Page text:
Shock-absorbing shoe inserts don’t do much for feet

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We’ve all seen the commercials of long-distance runners who seem to be gliding blissfully on cushions of air, their toned legs impervious to the constant pounding of their feet on unforgiving concrete and asphalt. Their secret? Special insoles in their shoes or orthotics that absorb the punishment so their bodies don’t have to.

But a new review of nearly two dozen studies and clinical trials found no evidence these shock-absorbing insoles — designed to soften the impact on feet — actually prevent injuries or stress fractures. Foot orthotics, intended to even out pressure on the foot, do provide some benefits.

Researchers at La Trobe University in Melbourne, Australia studied data from 11 clinical trials on foot orthotics and another seven studies of shock-absorbing insoles. In results published in the British Journal of Sports Medicine, their analysis showed that the shock-absorbing insoles didn’t reduce the risk of any type of injury, including tendon or muscle problems, knee pain or back troubles.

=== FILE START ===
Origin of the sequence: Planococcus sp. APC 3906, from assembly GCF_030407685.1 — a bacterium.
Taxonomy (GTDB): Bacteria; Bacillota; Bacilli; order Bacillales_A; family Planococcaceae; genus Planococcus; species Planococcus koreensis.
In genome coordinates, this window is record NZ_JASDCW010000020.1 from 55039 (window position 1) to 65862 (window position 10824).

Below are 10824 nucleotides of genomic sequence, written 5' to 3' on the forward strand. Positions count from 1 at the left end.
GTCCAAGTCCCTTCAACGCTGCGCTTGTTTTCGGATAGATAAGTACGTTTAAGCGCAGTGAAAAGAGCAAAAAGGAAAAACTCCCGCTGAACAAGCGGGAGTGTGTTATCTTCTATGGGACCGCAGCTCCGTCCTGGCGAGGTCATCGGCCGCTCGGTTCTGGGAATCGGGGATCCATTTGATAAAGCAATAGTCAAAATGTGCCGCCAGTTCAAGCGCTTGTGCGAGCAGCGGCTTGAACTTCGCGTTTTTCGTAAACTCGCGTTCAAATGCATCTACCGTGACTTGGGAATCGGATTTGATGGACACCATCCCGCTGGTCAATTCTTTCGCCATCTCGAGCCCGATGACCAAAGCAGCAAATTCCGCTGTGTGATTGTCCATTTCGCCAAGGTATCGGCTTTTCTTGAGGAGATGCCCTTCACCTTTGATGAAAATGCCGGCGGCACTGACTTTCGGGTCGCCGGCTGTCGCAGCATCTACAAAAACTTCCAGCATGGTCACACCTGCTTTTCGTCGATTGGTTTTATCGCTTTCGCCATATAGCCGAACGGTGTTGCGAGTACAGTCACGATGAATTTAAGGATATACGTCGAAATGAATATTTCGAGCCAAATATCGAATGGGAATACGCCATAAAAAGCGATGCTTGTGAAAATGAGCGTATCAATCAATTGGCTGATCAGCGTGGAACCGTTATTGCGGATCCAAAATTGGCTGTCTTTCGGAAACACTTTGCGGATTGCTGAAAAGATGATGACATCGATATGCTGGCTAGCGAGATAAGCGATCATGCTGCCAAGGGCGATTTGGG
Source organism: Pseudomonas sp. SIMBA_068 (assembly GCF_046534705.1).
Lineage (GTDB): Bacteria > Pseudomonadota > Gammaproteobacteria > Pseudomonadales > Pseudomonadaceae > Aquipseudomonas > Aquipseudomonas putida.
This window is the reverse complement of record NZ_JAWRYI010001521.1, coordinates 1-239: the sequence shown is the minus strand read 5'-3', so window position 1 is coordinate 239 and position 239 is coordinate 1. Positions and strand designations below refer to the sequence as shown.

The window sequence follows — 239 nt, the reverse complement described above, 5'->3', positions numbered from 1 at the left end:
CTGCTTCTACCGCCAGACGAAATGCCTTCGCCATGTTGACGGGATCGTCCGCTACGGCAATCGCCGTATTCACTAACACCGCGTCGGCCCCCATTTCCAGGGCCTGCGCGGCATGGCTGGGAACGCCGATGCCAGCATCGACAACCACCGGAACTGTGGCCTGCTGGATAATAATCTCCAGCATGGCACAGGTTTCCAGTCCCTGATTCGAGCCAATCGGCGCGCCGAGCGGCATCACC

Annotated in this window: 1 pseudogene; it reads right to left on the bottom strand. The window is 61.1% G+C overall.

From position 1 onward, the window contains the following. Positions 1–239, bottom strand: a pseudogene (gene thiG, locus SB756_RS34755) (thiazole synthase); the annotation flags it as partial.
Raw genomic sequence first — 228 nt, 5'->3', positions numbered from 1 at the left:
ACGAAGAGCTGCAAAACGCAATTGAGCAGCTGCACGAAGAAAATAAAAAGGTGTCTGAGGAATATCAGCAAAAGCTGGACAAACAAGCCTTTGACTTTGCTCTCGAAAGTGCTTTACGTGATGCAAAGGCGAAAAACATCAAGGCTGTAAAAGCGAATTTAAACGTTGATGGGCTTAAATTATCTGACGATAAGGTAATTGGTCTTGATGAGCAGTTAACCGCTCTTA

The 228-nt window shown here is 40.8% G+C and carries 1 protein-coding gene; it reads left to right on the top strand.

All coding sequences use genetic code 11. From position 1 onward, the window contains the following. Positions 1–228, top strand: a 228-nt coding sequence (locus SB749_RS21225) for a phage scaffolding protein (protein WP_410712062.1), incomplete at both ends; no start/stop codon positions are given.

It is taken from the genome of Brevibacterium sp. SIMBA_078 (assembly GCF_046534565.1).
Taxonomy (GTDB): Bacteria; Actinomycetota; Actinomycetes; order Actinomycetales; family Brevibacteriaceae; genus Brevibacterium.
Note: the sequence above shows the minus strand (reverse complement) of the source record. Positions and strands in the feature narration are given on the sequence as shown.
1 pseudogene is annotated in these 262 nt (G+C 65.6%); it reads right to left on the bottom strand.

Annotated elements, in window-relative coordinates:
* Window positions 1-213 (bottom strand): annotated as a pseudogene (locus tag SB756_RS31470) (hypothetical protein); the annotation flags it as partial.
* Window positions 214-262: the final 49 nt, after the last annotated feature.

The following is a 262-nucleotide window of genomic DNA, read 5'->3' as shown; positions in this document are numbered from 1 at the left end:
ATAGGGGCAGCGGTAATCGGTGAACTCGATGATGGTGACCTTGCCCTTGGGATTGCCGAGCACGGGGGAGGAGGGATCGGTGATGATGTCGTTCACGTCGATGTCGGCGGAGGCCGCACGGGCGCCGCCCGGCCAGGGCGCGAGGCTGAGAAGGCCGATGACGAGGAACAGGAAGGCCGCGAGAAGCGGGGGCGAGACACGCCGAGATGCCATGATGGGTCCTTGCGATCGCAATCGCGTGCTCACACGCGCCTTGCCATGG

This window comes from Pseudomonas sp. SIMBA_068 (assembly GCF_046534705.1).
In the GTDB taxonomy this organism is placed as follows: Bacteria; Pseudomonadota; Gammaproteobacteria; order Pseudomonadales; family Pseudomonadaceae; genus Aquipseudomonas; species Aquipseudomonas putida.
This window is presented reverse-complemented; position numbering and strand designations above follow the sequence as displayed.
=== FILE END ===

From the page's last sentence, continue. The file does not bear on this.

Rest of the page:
The silver lining for your sore feet? Foot orthotics were effective for preventing overall injuries and were associated with a 41 percent lower risk of stress fracture in the legs or feet. But they were not effective in preventing soft-tissue injuries.

The researchers noted the quality of the various trials varied greatly. They suggested more studies could help improve the accuracy of the manufacturers’ estimates of how much their products reduce the risk of trouble.

But until then, when it comes to believing claims about near-miracle insoles, runners should tread lightly.

 

Shock-absorbing shoe inserts don’t do much for feet

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